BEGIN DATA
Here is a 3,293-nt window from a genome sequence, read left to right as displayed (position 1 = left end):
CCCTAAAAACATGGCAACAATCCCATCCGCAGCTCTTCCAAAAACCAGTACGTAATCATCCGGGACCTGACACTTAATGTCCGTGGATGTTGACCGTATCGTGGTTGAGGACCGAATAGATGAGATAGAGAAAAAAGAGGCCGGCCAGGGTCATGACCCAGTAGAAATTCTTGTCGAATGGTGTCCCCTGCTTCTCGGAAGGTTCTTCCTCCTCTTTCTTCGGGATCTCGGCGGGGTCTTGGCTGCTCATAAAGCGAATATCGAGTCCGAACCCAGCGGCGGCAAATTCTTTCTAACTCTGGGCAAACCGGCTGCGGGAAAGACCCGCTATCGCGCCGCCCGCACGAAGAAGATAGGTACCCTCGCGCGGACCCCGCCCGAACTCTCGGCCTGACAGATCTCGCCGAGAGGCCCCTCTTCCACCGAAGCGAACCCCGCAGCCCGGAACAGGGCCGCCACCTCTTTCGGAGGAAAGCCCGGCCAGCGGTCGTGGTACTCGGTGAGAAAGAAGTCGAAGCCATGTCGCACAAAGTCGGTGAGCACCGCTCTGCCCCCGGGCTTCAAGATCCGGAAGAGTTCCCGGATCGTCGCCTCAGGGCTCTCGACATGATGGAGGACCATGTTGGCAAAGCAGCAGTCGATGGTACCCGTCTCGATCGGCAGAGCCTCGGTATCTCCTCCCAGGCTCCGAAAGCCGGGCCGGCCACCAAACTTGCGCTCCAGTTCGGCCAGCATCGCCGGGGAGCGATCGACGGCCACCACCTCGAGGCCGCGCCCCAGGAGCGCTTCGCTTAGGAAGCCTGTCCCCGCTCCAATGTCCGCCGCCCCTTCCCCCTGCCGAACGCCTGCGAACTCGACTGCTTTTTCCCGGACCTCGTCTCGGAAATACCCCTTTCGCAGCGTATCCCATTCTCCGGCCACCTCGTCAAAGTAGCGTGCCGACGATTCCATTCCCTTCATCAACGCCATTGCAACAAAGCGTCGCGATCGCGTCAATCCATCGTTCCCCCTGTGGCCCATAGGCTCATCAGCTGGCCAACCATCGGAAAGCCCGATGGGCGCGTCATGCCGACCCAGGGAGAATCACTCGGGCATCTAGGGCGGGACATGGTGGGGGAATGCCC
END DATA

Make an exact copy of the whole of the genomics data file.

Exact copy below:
Here is a 3,293-nt window from a genome sequence, read left to right as displayed (position 1 = left end):
CCCTAAAAACATGGCAACAATCCCATCCGCAGCTCTTCCAAAAACCAGTACGTAATCATCCGGGACCTGACACTTAATGTCCGTGGATGTTGACCGTATCGTGGTTGAGGACCGAATAGATGAGATAGAGAAAAAAGAGGCCGGCCAGGGTCATGACCCAGTAGAAATTCTTGTCGAATGGTGTCCCCTGCTTCTCGGAAGGTTCTTCCTCCTCTTTCTTCGGGATCTCGGCGGGGTCTTGGCTGCTCATAAAGCGAATATCGAGTCCGAACCCAGCGGCGGCAAATTCTTTCTAACTCTGGGCAAACCGGCTGCGGGAAAGACCCGCTATCGCGCCGCCCGCACGAAGAAGATAGGTACCCTCGCGCGGACCCCGCCCGAACTCTCGGCCTGACAGATCTCGCCGAGAGGCCCCTCTTCCACCGAAGCGAACCCCGCAGCCCGGAACAGGGCCGCCACCTCTTTCGGAGGAAAGCCCGGCCAGCGGTCGTGGTACTCGGTGAGAAAGAAGTCGAAGCCATGTCGCACAAAGTCGGTGAGCACCGCTCTGCCCCCGGGCTTCAAGATCCGGAAGAGTTCCCGGATCGTCGCCTCAGGGCTCTCGACATGATGGAGGACCATGTTGGCAAAGCAGCAGTCGATGGTACCCGTCTCGATCGGCAGAGCCTCGGTATCTCCTCCCAGGCTCCGAAAGCCGGGCCGGCCACCAAACTTGCGCTCCAGTTCGGCCAGCATCGCCGGGGAGCGATCGACGGCCACCACCTCGAGGCCGCGCCCCAGGAGCGCTTCGCTTAGGAAGCCTGTCCCCGCTCCAATGTCCGCCGCCCCTTCCCCCTGCCGAACGCCTGCGAACTCGACTGCTTTTTCCCGGACCTCGTCTCGGAAATACCCCTTTCGCAGCGTATCCCATTCTCCGGCCACCTCGTCAAAGTAGCGTGCCGACGATTCCATTCCCTTCATCAACGCCATTGCAACAAAGCGTCGCGATCGCGTCAATCCATCGTTCCCCCTGTGGCCCATAGGCTCATCAGCTGGCCAACCATCGGAAAGCCCGATGGGCGCGTCATGCCGACCCAGGGAGAATCACTCGGGCATCTAGGGCGGGACATGGTGGGGGAATGCCC